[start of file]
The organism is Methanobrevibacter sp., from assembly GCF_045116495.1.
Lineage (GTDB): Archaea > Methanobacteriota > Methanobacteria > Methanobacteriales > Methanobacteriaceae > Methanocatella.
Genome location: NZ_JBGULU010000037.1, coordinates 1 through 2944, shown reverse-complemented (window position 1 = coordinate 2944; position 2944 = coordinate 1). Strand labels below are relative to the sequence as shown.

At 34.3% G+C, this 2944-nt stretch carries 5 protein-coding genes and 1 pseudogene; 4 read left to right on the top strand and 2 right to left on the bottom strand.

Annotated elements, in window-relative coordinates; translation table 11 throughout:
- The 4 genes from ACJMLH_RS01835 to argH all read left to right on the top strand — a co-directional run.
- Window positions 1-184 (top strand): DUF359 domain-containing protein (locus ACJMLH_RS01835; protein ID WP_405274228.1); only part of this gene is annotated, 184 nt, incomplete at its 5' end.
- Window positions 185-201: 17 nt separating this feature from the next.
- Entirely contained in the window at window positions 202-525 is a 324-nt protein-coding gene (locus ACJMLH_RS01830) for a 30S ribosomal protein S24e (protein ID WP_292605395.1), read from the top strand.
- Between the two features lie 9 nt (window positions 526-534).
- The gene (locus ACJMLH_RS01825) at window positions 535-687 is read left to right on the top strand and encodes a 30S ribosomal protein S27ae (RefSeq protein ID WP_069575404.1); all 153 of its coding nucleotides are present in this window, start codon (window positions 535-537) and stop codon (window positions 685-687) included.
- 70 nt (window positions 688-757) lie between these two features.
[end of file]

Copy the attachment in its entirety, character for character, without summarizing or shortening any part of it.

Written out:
The organism is Methanobrevibacter sp., from assembly GCF_045116495.1.
Lineage (GTDB): Archaea > Methanobacteriota > Methanobacteria > Methanobacteriales > Methanobacteriaceae > Methanocatella.
Genome location: NZ_JBGULU010000037.1, coordinates 1 through 2944, shown reverse-complemented (window position 1 = coordinate 2944; position 2944 = coordinate 1). Strand labels below are relative to the sequence as shown.

At 34.3% G+C, this 2944-nt stretch carries 5 protein-coding genes and 1 pseudogene; 4 read left to right on the top strand and 2 right to left on the bottom strand.

Annotated elements, in window-relative coordinates; translation table 11 throughout:
- The 4 genes from ACJMLH_RS01835 to argH all read left to right on the top strand — a co-directional run.
- Window positions 1-184 (top strand): DUF359 domain-containing protein (locus ACJMLH_RS01835; protein ID WP_405274228.1); only part of this gene is annotated, 184 nt, incomplete at its 5' end.
- Window positions 185-201: 17 nt separating this feature from the next.
- Entirely contained in the window at window positions 202-525 is a 324-nt protein-coding gene (locus ACJMLH_RS01830) for a 30S ribosomal protein S24e (protein ID WP_292605395.1), read from the top strand.
- Between the two features lie 9 nt (window positions 526-534).
- The gene (locus ACJMLH_RS01825) at window positions 535-687 is read left to right on the top strand and encodes a 30S ribosomal protein S27ae (RefSeq protein ID WP_069575404.1); all 153 of its coding nucleotides are present in this window, start codon (window positions 535-537) and stop codon (window positions 685-687) included.
- 70 nt (window positions 688-757) lie between these two features.